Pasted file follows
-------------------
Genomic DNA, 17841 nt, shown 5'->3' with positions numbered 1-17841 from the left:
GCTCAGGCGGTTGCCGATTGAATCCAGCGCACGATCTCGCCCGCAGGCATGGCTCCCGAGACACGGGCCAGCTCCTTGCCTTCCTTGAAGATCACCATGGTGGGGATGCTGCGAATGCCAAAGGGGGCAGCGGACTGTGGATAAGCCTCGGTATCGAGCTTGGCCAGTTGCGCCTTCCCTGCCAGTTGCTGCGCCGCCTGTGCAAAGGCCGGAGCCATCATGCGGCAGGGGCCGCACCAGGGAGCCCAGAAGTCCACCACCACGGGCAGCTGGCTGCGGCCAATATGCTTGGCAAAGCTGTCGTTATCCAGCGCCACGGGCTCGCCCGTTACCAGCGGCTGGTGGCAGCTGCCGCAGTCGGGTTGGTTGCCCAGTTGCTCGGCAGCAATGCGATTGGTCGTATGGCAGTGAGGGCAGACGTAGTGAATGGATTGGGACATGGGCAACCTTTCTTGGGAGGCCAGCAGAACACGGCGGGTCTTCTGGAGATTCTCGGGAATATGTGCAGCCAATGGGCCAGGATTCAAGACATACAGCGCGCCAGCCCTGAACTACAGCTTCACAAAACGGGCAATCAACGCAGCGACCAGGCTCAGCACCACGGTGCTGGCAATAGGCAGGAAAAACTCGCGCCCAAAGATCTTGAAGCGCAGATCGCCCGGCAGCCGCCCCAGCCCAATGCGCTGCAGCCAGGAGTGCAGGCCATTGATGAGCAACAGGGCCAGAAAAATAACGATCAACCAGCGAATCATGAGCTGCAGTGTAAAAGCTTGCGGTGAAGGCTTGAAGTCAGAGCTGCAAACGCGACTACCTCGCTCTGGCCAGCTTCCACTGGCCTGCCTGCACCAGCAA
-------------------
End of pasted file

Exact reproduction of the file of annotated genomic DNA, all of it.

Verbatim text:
Genomic DNA, 17841 nt, shown 5'->3' with positions numbered 1-17841 from the left:
GCTCAGGCGGTTGCCGATTGAATCCAGCGCACGATCTCGCCCGCAGGCATGGCTCCCGAGACACGGGCCAGCTCCTTGCCTTCCTTGAAGATCACCATGGTGGGGATGCTGCGAATGCCAAAGGGGGCAGCGGACTGTGGATAAGCCTCGGTATCGAGCTTGGCCAGTTGCGCCTTCCCTGCCAGTTGCTGCGCCGCCTGTGCAAAGGCCGGAGCCATCATGCGGCAGGGGCCGCACCAGGGAGCCCAGAAGTCCACCACCACGGGCAGCTGGCTGCGGCCAATATGCTTGGCAAAGCTGTCGTTATCCAGCGCCACGGGCTCGCCCGTTACCAGCGGCTGGTGGCAGCTGCCGCAGTCGGGTTGGTTGCCCAGTTGCTCGGCAGCAATGCGATTGGTCGTATGGCAGTGAGGGCAGACGTAGTGAATGGATTGGGACATGGGCAACCTTTCTTGGGAGGCCAGCAGAACACGGCGGGTCTTCTGGAGATTCTCGGGAATATGTGCAGCCAATGGGCCAGGATTCAAGACATACAGCGCGCCAGCCCTGAACTACAGCTTCACAAAACGGGCAATCAACGCAGCGACCAGGCTCAGCACCACGGTGCTGGCAATAGGCAGGAAAAACTCGCGCCCAAAGATCTTGAAGCGCAGATCGCCCGGCAGCCGCCCCAGCCCAATGCGCTGCAGCCAGGAGTGCAGGCCATTGATGAGCAACAGGGCCAGAAAAATAACGATCAACCAGCGAATCATGAGCTGCAGTGTAAAAGCTTGCGGTGAAGGCTTGAAGTCAGAGCTGCAAACGCGACTACCTCGCTCTGGCCAGCTTCCACTGGCCTGCCTGCACCAGCAA